- 6. Compliance with regulatory requirements must be a commitment stated in your company’s Quality Policy. Specific regulatory requirements should be traceable to a specific procedure(s).
If you are seeking ISO 13485 Certification as part of the Canadian Medical Device Conformity Assessment System (CMDCAS) or the CE Marking process, then these regulatory requirements will be specifically included in your certification audit.
- 7. Systematically incorporate customer and regulatory requirements into the quality management system. For contract manufacturers, this is especially important, and the Supplier Quality Agreements your company executes are the best source of these customer requirements. If your company is a legal manufacturer (the company named on the product label), this task is probably addressed sufficiently in tasks #1 and 6.
- 8. You need to implement a supplier quality management process. If you already have a strong supplier quality program, then this may be a small task involving a few changes to your procedure. If you don’t have much of a supplier program yet, then this may involve identifying your suppliers, ranking them all according to type and risk, qualifying or disqualifying them, and executing supplier quality agreements.
Note: If you need training on Supplier Quality Management, you might consider participating in Medical Device Academy’s October 4th training workshop (http://bit.ly/MDAWorkshops).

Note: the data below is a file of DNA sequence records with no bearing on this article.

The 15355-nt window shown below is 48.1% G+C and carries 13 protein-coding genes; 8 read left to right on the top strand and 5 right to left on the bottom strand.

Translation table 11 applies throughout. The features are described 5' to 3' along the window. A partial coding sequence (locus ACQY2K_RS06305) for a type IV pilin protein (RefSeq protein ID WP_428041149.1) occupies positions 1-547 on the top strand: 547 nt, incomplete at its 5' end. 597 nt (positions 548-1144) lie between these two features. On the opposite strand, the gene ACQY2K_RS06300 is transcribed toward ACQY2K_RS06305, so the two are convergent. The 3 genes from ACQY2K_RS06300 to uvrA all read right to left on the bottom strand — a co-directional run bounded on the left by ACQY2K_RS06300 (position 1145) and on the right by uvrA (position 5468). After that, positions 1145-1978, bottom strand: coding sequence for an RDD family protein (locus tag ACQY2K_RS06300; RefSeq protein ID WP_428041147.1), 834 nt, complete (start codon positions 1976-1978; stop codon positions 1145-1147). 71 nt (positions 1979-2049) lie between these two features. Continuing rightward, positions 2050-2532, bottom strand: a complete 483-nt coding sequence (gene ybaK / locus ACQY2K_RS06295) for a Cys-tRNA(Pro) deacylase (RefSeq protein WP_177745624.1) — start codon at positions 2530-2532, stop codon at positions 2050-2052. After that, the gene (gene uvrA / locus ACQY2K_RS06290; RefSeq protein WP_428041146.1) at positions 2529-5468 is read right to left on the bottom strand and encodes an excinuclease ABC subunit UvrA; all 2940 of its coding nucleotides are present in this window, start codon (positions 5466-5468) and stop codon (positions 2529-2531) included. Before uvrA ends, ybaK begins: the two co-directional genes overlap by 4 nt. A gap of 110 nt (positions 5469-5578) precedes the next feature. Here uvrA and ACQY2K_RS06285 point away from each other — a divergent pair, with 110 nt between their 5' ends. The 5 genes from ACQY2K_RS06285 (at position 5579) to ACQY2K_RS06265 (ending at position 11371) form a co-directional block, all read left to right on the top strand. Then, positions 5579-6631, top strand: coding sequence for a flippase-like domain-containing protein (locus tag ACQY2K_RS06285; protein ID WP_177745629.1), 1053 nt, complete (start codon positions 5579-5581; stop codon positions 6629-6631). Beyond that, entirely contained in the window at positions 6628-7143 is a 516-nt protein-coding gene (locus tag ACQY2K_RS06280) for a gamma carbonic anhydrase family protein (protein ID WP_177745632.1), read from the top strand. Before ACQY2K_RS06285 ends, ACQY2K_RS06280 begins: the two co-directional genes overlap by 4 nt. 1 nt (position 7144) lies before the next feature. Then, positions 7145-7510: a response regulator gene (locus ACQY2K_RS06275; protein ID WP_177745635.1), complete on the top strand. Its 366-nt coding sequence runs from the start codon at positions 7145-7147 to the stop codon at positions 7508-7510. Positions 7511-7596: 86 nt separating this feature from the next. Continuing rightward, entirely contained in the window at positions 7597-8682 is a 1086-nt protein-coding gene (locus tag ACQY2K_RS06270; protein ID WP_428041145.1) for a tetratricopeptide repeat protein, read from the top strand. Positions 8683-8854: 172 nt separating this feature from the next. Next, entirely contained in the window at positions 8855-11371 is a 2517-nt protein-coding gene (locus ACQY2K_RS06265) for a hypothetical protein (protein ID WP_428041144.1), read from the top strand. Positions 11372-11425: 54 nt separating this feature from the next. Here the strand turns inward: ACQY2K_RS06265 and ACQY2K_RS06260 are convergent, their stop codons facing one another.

- 9. If product design is within the scope of your QMS, which is typical of legal manufacturers, but not for contract manufacturers, then you must establish a design control procedure(s). Product development projects often operate in a timeframe that is longer than your implementation project, and you may need ISO 13485 certification as part of the regulatory approval process.
Therefore, the minimum expectation is to initiate at least one development project before the certification audits. For records of implementation, you should have a design project plan, an initial risk management plan, reviewed and approved design inputs for your first product, and conduct at least one design review.
- 10. Document what your Certification Body expects (e.g., – notifying them of significant changes). These expectations are likely to be stated in your contract with the Certification Body.
- 11. Appoint the management representative and a deputy. Ideally, this is formally documented with a letter of appointment signed by the CEO and the management representative. This letter should be maintained in the management representative’s personnel file, along with a copy of the job description explaining the job responsibilities of the management representative. This may also be achieved by identifying the management representative and a deputy in your company’s organization chart.
- 12. After the certification audit, your last task should be to “Create Quality Plan #2”—another PDCA (http://bit.ly/PDCAcycle) loop through the system. The reason for a new quality plan is to implement improvements based upon what you learned while you were building the quality system for the initial certification audit.
If your company wants to achieve ISO 13485 certification, you may be interested in our 6-part, “Road to Certification – The Series” (http://bit.ly/roadmapiso) audiocasts beginning on August 28, 2013 (also available as a recording).